Bowler Hat vs Baseball Cap

Bring Back the Bowler

What with 50s/60s Mad Men-style everywhere, and Pete Doherty's penchant for a trilby, men's hats have made something of a comeback. But could the bowler (or coke) hat ever return in numbers?
Bowler climbs the social ladder
Like many things in British culture, the bowler hat was originally popular amongst the working classes. It climbed the social ladder to became an iconic part of an establishment wardrobe, worn by bankers and bureaucrats right through to the 80s. You will no longer see bankers wearing them in the City, but you'll still see them worn at horse events by stewards, by Orangemen and by veterans on remembrance marches. But can the hat be revived as everyday wear again?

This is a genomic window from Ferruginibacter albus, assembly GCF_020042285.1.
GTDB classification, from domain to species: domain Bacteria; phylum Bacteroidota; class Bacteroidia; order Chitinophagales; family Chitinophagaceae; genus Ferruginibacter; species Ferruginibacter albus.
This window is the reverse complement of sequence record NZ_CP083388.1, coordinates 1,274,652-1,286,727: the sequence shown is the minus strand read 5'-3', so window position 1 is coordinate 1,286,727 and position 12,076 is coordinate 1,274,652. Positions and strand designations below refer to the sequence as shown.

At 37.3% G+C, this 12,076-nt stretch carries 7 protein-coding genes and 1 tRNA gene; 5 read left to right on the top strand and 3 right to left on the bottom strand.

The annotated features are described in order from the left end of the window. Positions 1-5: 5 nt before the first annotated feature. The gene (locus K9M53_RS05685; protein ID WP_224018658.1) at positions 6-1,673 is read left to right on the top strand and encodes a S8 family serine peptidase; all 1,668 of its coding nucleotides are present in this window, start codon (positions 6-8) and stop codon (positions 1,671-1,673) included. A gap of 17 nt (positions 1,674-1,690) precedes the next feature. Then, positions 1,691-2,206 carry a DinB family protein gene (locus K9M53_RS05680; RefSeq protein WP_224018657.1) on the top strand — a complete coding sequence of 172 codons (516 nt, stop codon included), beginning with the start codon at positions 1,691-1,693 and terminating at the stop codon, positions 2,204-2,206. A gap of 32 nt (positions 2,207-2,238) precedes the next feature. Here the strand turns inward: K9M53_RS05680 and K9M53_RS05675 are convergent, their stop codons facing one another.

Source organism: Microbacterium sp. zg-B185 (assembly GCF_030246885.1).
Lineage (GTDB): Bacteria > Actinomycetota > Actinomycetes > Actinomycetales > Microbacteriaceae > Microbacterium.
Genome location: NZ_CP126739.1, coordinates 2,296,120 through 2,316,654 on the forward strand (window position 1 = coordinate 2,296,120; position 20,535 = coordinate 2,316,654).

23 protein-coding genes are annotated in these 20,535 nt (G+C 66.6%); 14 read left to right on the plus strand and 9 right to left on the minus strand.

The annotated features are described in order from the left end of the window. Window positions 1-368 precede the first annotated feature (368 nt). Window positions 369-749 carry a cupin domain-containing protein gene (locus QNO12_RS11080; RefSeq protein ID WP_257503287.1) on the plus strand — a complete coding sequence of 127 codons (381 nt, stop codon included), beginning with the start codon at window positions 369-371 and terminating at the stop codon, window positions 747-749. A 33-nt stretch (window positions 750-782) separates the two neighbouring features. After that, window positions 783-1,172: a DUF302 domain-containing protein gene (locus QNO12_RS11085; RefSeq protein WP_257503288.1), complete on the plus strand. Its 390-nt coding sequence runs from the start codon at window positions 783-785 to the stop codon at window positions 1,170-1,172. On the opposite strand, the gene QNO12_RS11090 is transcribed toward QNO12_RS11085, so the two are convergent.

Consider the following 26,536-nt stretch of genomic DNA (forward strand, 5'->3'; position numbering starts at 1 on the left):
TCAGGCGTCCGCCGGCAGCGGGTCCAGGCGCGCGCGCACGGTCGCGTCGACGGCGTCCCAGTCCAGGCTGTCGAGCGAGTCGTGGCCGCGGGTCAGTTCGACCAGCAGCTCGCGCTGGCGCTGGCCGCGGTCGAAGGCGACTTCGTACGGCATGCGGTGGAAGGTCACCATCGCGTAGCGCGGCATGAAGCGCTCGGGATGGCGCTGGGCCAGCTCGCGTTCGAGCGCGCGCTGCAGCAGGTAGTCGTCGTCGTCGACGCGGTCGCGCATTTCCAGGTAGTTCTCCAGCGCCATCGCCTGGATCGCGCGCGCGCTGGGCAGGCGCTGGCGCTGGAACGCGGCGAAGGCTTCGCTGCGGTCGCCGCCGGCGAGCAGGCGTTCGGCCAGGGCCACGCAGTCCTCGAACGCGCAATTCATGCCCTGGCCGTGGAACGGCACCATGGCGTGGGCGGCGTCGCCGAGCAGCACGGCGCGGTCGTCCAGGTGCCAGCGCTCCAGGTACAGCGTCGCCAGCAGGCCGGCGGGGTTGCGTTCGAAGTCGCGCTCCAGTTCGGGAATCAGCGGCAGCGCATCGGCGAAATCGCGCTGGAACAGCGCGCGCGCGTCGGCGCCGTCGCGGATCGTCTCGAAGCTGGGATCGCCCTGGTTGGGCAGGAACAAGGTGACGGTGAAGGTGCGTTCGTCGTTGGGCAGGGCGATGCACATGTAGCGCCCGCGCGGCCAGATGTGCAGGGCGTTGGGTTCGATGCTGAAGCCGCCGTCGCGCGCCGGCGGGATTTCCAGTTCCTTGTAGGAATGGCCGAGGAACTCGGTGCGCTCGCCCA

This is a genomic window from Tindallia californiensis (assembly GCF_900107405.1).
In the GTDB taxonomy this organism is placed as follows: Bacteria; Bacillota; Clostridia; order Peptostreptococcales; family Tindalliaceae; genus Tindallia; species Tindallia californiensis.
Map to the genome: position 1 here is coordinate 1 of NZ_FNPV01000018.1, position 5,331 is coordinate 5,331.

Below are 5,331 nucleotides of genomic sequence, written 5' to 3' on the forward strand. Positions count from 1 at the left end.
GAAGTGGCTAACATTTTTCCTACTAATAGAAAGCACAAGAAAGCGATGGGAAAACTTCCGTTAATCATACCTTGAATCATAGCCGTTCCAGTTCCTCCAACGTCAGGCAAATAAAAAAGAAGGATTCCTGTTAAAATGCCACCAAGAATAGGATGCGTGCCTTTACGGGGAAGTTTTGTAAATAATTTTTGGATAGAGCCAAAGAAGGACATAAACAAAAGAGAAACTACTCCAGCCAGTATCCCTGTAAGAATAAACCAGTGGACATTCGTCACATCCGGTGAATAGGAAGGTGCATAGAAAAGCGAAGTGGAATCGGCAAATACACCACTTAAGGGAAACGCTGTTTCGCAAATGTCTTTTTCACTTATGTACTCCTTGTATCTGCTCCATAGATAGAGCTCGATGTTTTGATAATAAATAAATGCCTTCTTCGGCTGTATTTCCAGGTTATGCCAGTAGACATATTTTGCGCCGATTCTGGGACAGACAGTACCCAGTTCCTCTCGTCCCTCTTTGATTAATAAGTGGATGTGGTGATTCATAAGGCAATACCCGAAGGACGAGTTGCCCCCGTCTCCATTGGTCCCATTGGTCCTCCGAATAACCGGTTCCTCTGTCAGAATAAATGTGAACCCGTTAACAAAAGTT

Stanley Baker (or is it Morrissey?) is looking good (top) in a bowler in the film Perfect Friday. Better than a baseball cap, surely? And of course, the head droog Alex showed how they could be reinvented for the 'near-future' of the 70s.

Then in the 80s, the bass player Mick Anker out of The Blow Monkeys gave it a jazz groove. Who's going to be brave and step forward to show how it should be worn now?

Amazingly, you can still buy a bowler hat from the hatters that sold the originals Lock and Co. Locke and Co were founded in 1676 and still sell a great selection of hats. Let's see a little bit of Stanley Baker's hat in action to tempt you.


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